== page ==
The Navy’s High-Tech $50,000 Kitty-cat Removal System

The Navy’s High-Tech $50,000 Kitty-cat Removal System

Posted on February 29th, 2012 in Blog, News, Services, Top Picks

 

The Navy’s High-Tech $50,000 Kitty-cat Removal System

 

It is almost too easy to mock the six-agency, 18 month, $3 million effort to clear 59 cats off of a Navy-owned island.  The island of San Nicolas hosts a launch platform for short and medium missile testing, and radar observation facilities for missile testing.  At some point it was declared that the non-native cats had to go: the invasive kitties dined on the federally threatened island night lizard and competed for food with the island fox, a protected species.

 

According to the LA times, the initial attempts to use dogs didn’t work, and neither did “felid-attracting phonics” also known as digitally-recorded meows.  As the LA Times explains, “Ultimately, the job required the skills of a retired bobcat hunter as well as some 250 custom-built traps that flashed computer alerts to researchers miles away.”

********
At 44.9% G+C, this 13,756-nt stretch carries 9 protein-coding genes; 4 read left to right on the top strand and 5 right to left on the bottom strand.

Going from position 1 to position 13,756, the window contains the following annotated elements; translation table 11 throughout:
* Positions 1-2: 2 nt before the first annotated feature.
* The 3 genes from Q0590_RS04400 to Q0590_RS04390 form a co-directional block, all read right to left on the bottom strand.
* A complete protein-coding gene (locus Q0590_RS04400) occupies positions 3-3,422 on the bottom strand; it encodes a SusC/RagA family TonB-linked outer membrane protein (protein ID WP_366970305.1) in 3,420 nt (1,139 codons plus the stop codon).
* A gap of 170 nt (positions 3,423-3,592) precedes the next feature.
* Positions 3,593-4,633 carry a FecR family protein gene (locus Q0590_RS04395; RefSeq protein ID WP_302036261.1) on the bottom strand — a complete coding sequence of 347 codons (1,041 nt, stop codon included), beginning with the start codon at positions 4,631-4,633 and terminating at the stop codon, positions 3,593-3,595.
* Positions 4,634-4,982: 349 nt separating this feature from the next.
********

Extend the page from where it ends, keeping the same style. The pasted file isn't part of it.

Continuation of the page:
At over $50k per cat, this declawing effort reminds us that while the military should often embrace new technological advances to tackle novel problems, high-tech isn’t always best-tech.  A retired bobcat hunter probably doesn’t need computer-linked cat traps to rid a Navy island of invasive cats, and digitally recorded meows was an idea that should never have left the drawing board.

 

Being enamored with unnecessarily complex high-tech solutions can be wasteful and dangerous.  Arthur C. Clark’s parable reminds us not to let the perfect be the enemy of the good.  Affordable, resilient, and reliable should be the most important characteristics of a budget-constrained military.

 

The A-10 was introduced in the late 1970s, and at less than $12 million per unit (1994 dollars) this plane still plays a highly cost effective role at providing close air support in Afghanistan.  Furthermore, the A-10 can take quite a bit of perforation and remain flyable.

 

The US Navy’s Littoral Combat Ship, costing around $500 million each, has a limited shock-hardened design, meaning that it cannot fight and expect to survive in a littoral combat environment, literally what it is supposed to do. 

 

Affordable, resilient, and reliable need to be the mantra, not the exception, to the military’s modern procurement process.